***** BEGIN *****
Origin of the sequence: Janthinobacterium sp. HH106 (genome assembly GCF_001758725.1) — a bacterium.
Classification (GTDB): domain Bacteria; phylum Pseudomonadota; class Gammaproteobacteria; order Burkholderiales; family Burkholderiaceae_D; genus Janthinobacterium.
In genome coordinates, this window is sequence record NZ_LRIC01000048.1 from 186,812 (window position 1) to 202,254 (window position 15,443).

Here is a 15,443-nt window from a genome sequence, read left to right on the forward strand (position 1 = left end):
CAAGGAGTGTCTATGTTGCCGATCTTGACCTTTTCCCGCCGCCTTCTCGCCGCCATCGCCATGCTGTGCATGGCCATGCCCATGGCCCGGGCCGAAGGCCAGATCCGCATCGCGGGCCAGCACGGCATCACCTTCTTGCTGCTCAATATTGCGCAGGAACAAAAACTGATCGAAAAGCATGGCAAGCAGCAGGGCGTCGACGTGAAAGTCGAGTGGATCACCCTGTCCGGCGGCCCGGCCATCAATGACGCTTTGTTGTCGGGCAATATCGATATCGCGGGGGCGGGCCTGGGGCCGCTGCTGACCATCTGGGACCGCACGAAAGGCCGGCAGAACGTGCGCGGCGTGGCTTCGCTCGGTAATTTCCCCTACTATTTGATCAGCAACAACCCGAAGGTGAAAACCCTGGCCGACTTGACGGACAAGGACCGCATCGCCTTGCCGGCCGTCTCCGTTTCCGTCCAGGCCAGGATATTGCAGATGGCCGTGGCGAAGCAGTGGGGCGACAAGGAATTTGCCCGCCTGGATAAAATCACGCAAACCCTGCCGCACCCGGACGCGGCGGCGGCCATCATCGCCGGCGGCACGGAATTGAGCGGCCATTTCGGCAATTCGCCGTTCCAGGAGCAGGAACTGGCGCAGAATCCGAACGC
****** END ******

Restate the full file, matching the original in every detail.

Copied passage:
Origin of the sequence: Janthinobacterium sp. HH106 (genome assembly GCF_001758725.1) — a bacterium.
Classification (GTDB): domain Bacteria; phylum Pseudomonadota; class Gammaproteobacteria; order Burkholderiales; family Burkholderiaceae_D; genus Janthinobacterium.
In genome coordinates, this window is sequence record NZ_LRIC01000048.1 from 186,812 (window position 1) to 202,254 (window position 15,443).

Here is a 15,443-nt window from a genome sequence, read left to right on the forward strand (position 1 = left end):
CAAGGAGTGTCTATGTTGCCGATCTTGACCTTTTCCCGCCGCCTTCTCGCCGCCATCGCCATGCTGTGCATGGCCATGCCCATGGCCCGGGCCGAAGGCCAGATCCGCATCGCGGGCCAGCACGGCATCACCTTCTTGCTGCTCAATATTGCGCAGGAACAAAAACTGATCGAAAAGCATGGCAAGCAGCAGGGCGTCGACGTGAAAGTCGAGTGGATCACCCTGTCCGGCGGCCCGGCCATCAATGACGCTTTGTTGTCGGGCAATATCGATATCGCGGGGGCGGGCCTGGGGCCGCTGCTGACCATCTGGGACCGCACGAAAGGCCGGCAGAACGTGCGCGGCGTGGCTTCGCTCGGTAATTTCCCCTACTATTTGATCAGCAACAACCCGAAGGTGAAAACCCTGGCCGACTTGACGGACAAGGACCGCATCGCCTTGCCGGCCGTCTCCGTTTCCGTCCAGGCCAGGATATTGCAGATGGCCGTGGCGAAGCAGTGGGGCGACAAGGAATTTGCCCGCCTGGATAAAATCACGCAAACCCTGCCGCACCCGGACGCGGCGGCGGCCATCATCGCCGGCGGCACGGAATTGAGCGGCCATTTCGGCAATTCGCCGTTCCAGGAGCAGGAACTGGCGCAGAATCCGAACGC